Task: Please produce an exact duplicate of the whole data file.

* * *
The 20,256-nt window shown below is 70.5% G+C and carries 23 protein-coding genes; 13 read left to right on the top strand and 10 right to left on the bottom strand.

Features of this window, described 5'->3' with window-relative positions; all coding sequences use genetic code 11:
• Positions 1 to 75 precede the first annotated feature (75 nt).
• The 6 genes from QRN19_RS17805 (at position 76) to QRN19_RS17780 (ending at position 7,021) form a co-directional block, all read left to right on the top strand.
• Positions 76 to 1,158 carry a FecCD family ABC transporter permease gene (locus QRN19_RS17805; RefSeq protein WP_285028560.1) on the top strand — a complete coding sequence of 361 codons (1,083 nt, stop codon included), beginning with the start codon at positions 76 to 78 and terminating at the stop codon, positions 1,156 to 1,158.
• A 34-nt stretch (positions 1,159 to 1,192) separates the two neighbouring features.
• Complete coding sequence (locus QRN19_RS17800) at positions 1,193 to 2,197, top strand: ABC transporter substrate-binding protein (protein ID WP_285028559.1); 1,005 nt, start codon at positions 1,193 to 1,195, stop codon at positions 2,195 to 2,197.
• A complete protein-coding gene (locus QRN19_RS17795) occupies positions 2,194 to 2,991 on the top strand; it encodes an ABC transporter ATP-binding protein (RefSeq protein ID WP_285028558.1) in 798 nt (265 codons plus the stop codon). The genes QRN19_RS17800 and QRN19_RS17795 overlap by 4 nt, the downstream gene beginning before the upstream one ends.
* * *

The 20,256-nt window shown below is 70.5% G+C and carries 23 protein-coding genes; 13 read left to right on the top strand and 10 right to left on the bottom strand.

Features of this window, described 5'->3' with window-relative positions; all coding sequences use genetic code 11:
• Positions 1 to 75 precede the first annotated feature (75 nt).
• The 6 genes from QRN19_RS17805 (at position 76) to QRN19_RS17780 (ending at position 7,021) form a co-directional block, all read left to right on the top strand.
• Positions 76 to 1,158 carry a FecCD family ABC transporter permease gene (locus QRN19_RS17805; RefSeq protein WP_285028560.1) on the top strand — a complete coding sequence of 361 codons (1,083 nt, stop codon included), beginning with the start codon at positions 76 to 78 and terminating at the stop codon, positions 1,156 to 1,158.
• A 34-nt stretch (positions 1,159 to 1,192) separates the two neighbouring features.
• Complete coding sequence (locus QRN19_RS17800) at positions 1,193 to 2,197, top strand: ABC transporter substrate-binding protein (protein ID WP_285028559.1); 1,005 nt, start codon at positions 1,193 to 1,195, stop codon at positions 2,195 to 2,197.
• A complete protein-coding gene (locus QRN19_RS17795) occupies positions 2,194 to 2,991 on the top strand; it encodes an ABC transporter ATP-binding protein (RefSeq protein ID WP_285028558.1) in 798 nt (265 codons plus the stop codon). The genes QRN19_RS17800 and QRN19_RS17795 overlap by 4 nt, the downstream gene beginning before the upstream one ends.